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Could the Montreal Canadiens revive Jesse Puljujarvi’s stalled career?

Edmonton is looking to move on. Can Montreal add to their Finnish entourage?

NHL: St. Louis Blues at Edmonton Oilers Perry Nelson-USA TODAY Sports

The Edmonton Oilers are an abject disaster of a franchise. They’re up against the cap ceiling, they aren’t very good on the ice, and they can’t seem to find the right combination of players to take advantage of Connor McDavid’s elite talent.

News broke this week that they were also likely to part ways with 2016 first-round pick Jesse Puljujarvi, as the Oilers and the Finnish forward seem to want different things.

He has bounced around the AHL and NHL, seemingly interrupting any consistent development he had been working on. In his first season in North America, Puljujarvi was putting together a fantastic year in the AHL for Bakersfield, but at the NHL level he struggled to find the same consistency.

That is a trend that has continued: decent AHL numbers, stagnant NHL production on disastrous Oilers teams. Whether it’s the player or Oilers management and coaching, it’s clear that something is not clicking, and it’s costing Edmonton a chance to add a highly skilled, cheap asset for the future.

Among his most common linemates this year are Milan Lucic, and Jujhar Khaira, not exactly prime pickings for a young prospect looking to grow in the NHL.

If the Oilers are truly looking to ship the young forward out, they aren’t exactly dealing from a position of strength. Due to a stagnated development curve, Puljujarvi could end up being an absolute steal at this year’s trade deadline. Marc Bergevin should be among those ringing up Keith Gretzky to see what it’ll take to get Puljujarvi out of Alberta, and for good reason.

Puljujarvi is just 20 years old (he’ll turn 21 in May), and with his highly skilled game he would be an ideal candidate to add to Montreal’s new-look offence. He can work as a playmaking winger or as a shooter on a line, and ideally could be great to pair up on a line with Jesperi Kotkaniemi. While Joel Armia and Artturi Lehkonen have formed a great partnership with the rookie centre, adding an offensively inclined winger can help elevate his game to a level that hasn’t been fully reached quite yet.

His underlying numbers aren’t spectacular, but considering his situation within the Oilers, it makes perfect sense why that might be. We can look through a number of tables related to Puljujarvi’s play to draw some more clear thoughts on his play right now, but it’s worth looking at his most basic metrics to start.

Bill Comeau/SKATR

This year, in no uncertain terms, is a dismal one for Puljujarvi. His offence is non-existent, and defensively he isn’t faring any better. Yet, over a three-year sample (that includes this season) some of his metrics look much better, specifically on the defensive side of the puck, and it might be worthwhile to try him out with similarly talented linemates, instead of anchoring him as the Oilers have.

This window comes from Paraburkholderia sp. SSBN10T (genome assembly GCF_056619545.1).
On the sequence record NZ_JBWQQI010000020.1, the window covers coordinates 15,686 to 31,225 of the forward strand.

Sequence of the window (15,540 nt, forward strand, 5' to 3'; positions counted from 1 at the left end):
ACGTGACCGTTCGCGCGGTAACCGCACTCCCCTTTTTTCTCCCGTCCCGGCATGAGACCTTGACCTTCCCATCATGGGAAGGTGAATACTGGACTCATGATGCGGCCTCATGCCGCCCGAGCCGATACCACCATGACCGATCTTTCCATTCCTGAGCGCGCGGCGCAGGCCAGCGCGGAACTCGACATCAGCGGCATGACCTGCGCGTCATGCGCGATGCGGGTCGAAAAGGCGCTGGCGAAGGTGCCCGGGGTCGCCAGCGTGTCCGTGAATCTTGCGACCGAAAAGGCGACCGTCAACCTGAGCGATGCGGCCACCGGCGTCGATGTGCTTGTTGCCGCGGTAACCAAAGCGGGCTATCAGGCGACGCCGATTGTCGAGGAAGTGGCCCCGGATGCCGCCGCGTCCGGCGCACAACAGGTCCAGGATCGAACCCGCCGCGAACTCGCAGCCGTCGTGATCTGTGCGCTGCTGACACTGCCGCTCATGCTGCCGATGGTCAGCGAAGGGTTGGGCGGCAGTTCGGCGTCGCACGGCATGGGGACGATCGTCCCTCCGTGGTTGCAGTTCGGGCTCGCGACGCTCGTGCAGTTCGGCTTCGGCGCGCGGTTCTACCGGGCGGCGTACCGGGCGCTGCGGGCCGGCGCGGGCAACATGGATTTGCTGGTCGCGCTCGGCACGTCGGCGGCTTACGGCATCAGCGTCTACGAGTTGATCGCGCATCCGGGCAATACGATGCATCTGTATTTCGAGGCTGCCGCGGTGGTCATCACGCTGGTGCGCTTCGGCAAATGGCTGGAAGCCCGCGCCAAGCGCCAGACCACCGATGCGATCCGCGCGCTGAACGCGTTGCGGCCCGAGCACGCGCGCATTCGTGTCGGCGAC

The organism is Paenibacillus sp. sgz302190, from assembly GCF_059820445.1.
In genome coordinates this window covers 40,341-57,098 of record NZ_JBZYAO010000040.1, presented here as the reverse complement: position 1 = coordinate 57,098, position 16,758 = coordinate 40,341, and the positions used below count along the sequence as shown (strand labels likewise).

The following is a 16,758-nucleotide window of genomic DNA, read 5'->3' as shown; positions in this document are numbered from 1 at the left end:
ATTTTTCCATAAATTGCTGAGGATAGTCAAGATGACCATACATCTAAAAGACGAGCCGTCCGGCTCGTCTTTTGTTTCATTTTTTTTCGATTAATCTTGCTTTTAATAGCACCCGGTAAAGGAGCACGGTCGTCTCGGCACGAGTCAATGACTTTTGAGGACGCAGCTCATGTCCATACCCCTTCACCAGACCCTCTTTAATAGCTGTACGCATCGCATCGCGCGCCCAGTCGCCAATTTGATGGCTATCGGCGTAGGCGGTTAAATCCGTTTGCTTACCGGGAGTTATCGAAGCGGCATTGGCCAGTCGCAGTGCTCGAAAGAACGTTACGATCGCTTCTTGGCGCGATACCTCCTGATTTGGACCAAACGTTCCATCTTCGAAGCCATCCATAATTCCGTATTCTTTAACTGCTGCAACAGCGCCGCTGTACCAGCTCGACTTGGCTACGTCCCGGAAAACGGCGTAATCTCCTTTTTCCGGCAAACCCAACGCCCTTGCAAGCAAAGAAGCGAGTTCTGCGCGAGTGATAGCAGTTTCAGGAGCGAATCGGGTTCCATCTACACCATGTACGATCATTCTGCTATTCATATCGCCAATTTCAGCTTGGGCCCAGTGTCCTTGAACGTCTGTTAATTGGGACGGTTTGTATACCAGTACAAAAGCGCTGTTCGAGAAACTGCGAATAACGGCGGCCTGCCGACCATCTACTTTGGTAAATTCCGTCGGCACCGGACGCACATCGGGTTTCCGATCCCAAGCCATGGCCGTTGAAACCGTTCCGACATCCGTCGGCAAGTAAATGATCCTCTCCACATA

Evolving Hockey’s Wins Above Replacement and Goals Above Replacement charts also show a current downward trend for the young Finn, which fits the observations made about his brief career to date.

So, what that leaves us with currently is a top-five pick who is currently playing below replacement-level hockey, in an organization that can’t seem to figure out what to do with him.

So why should the Montreal Canadiens be even remotely interested in him?

For starters, there is very much still plenty of talent in the young forward’s game, and he could provide a great boost to an already talented lineup. For one thing, over the course of his time with the Oilers, Puljujarvi was more than adept at entering and exiting zones with the puck.

Compared to forwards who play a similar role in Montreal, Puljujarvi looks outstanding, though this is not to take away from the play of both Andrew Shaw and Joel Armia during this season.

Kotkaniemi is proving to be a budding star in his own right, and providing him with another offensive winger could do wonders for both players, given their skill sets.

While in an ideal world Puljujarvi could come in and be a force for the Canadiens, there is a secondary option for him should he be traded. Puljujarvi is waivers exempt, meaning he could immediately be assigned to the Laval Rocket of the AHL if need be. This solves a two-pronged problem in Montreal right now, as the Rocket are lacking firepower due to losing players on waivers and to a rash of injuries, and the Canadiens are building toward a more competitive formation in the near future.

Assigning him to the AHL to play out the season and giving him a stable place to play under a coach like Joël Bouchard could do wonders for a young prospect’s confidence. He’d immediately become a focal point in a team desperate for a game-breaking player, and with his skills and Bouchard’s guidance, he could very well become that.

The biggest hurdle is the cost. In a normal world, acquiring a 20-year-old, top-five draft selection would be extremely expensive, but to call back to the start of the article, this is the Oilers we’re dealing with. The ask could be anywhere from a top prospect like a Josh Brook, or Ryan Poehling, to a current roster player like Andrew Shaw or Tomas Tatar with a combination of picks.

The answer is probably somewhere in the middle, and given that the Oilers are selling brutally low on Puljujarvi and have a penchant for mishandling big trades, there’s reason to believe Marc Bergevin could swing a deal relatively cheaply here.

If the asking price is right, adding a talented, young asset like Jesse Puljujarvi to Montreal’s budding pool of talented youth should be at the top of the trade deadline list for the Canadiens.